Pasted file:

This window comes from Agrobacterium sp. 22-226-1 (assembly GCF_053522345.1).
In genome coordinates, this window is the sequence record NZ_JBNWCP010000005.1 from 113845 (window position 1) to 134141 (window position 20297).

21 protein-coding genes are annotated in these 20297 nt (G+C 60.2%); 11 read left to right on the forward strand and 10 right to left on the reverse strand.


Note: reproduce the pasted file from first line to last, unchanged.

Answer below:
This window comes from Agrobacterium sp. 22-226-1 (assembly GCF_053522345.1).
In genome coordinates, this window is the sequence record NZ_JBNWCP010000005.1 from 113845 (window position 1) to 134141 (window position 20297).

21 protein-coding genes are annotated in these 20297 nt (G+C 60.2%); 11 read left to right on the forward strand and 10 right to left on the reverse strand.